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July 25, 2019

Penn researchers receive $700,000 grant to study gun violence hot spots

The project will compare newly-enacted gun policies to changes in firearm mortality rates

Gun Violence Research
Gun Violence study Penn researchers Thom Carroll/PhillyVoice

Students walk around the campus of the University of Pennsylvania. Researchers at the school will spend the next two years examining hot spots of gun violence around the country in an attempt to highlight effective firearm policies.

Researchers at the University of Pennsylvania received more than $700,000 in grants to study gun violence "hot-spotting" across the country, the National Collaborative on Gun Violence announced Thursday.

The grant comes as one of 17 awarded by the NCGV, totaling nearly $10 million in total grant funding. Thirteen grants are funding research projects, and four are funding dissertations.

Penn's research will be led by Douglas Wiebe, a professor of epidemiology at the university who has studied firearm violence and policy for the past two decades. Wiebe will explore how state and county firearm mortality rates have changed, both over time and place, when compared with changing gun policies.

The goal of the project is to identify counties, across the country, that have proven to be outliers in gun-related mortality rates, and to ultimately identify gun policies from across the country that help reduce firearm mortality, according to the NCGV.

“America needs evidence-based answers on the causes of gun violence and how to prevent it,” Andrew Morra, NCGV director, said Thursday. “These research projects, selected first and foremost for their rigor, will generate evidence for informing policy that protects the public and preserves the rights of responsible gun owners.”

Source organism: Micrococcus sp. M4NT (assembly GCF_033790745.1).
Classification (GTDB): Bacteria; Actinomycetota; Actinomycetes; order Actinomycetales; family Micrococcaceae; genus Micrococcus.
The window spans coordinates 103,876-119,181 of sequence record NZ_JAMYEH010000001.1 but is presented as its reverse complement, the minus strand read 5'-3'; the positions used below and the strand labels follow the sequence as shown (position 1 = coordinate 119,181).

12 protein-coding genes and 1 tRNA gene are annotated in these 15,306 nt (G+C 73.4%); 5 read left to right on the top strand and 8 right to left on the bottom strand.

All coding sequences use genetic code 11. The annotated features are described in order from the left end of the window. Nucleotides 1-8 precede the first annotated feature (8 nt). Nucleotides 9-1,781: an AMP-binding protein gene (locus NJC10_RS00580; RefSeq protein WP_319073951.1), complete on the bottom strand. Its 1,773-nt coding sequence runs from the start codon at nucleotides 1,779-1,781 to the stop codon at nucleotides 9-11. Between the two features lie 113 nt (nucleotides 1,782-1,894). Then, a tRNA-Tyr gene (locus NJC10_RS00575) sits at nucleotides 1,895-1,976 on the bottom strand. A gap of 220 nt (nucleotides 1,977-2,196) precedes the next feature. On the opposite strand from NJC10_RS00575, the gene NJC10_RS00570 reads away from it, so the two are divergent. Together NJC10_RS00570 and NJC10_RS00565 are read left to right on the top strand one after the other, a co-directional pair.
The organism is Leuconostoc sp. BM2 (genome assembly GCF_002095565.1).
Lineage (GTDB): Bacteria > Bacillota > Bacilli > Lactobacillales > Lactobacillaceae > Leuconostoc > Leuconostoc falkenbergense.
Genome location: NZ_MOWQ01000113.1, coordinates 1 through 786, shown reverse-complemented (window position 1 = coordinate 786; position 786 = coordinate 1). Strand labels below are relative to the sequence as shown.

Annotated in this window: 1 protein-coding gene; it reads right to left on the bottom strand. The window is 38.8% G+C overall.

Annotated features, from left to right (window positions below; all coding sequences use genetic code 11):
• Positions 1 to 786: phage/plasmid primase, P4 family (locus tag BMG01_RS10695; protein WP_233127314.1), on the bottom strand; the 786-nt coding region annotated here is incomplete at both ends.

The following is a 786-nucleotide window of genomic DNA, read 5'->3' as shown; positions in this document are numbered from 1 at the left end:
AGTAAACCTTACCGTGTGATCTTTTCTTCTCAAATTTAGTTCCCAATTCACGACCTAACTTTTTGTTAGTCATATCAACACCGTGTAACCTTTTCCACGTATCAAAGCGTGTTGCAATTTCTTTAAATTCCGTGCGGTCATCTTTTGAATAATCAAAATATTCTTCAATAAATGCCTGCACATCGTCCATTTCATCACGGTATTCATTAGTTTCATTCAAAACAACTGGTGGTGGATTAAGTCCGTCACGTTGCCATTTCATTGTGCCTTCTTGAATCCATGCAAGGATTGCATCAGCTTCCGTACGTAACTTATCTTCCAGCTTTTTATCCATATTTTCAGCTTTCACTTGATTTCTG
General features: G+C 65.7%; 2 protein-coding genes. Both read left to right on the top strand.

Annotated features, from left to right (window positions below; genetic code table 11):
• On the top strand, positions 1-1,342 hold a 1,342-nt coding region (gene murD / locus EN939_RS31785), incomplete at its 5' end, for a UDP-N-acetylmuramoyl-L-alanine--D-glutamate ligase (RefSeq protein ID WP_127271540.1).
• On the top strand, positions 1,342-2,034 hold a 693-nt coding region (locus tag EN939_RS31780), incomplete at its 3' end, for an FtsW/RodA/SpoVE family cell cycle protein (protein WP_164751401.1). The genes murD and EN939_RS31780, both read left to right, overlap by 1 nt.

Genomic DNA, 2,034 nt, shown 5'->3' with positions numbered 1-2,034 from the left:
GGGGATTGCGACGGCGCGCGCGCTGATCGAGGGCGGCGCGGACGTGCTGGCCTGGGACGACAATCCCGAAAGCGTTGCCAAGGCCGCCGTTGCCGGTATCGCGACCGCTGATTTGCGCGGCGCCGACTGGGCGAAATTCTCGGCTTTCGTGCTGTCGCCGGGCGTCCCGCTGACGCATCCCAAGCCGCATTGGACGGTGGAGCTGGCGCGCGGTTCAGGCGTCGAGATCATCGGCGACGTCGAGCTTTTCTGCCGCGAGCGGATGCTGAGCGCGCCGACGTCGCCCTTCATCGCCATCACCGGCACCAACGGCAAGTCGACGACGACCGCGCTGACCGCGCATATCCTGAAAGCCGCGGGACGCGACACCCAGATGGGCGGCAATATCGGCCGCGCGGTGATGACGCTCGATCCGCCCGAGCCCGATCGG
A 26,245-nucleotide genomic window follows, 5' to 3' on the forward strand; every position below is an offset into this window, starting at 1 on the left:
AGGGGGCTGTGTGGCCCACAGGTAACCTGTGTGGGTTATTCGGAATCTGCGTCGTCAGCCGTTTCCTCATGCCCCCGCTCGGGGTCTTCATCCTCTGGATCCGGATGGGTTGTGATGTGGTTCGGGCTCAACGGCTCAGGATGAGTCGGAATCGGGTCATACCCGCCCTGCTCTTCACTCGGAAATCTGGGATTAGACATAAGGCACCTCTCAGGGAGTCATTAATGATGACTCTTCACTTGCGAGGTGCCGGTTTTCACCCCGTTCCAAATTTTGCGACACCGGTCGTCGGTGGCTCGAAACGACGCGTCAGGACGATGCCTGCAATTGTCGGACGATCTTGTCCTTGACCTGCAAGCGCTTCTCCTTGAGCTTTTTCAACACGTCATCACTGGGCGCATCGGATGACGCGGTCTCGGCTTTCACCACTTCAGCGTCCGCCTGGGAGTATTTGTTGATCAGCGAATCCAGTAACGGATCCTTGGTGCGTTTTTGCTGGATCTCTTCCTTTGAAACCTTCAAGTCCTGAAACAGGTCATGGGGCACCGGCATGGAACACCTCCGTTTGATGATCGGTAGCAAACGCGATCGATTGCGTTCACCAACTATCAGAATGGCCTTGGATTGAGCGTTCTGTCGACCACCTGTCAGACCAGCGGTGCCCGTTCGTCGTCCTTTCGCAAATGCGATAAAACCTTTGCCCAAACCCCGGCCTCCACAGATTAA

Wiebe's project is expected to be completed by mid-2021.

Penn receives the grant at a notable time in Philadelphia's own fight against gun violence. Democratic state representatives held a policy hearing Tuesday in University City, blocks from Penn's campus, to address a recent increase in the city's gun violence. Police figures released this week showed the city's homicide count at 182, up from last year's mark at the same time.

"The gun violence problems Philadelphians face are very different than gun violence problems in many other parts of the Commonwealth, which is why Philadelphia requires different solutions," Mayor's Office spokesman Mike Dunn said in a statement this week, as reported by the Philadelphia Tribune. "A component of these solutions must be the ability to draft and enforce certain gun laws specifically focused on the unique challenges that Philadelphia faces."

On Wednesday, Philadelphia City Council discussed a potential bill that would prohibit gun possession in parks and at recreation centers in the city.

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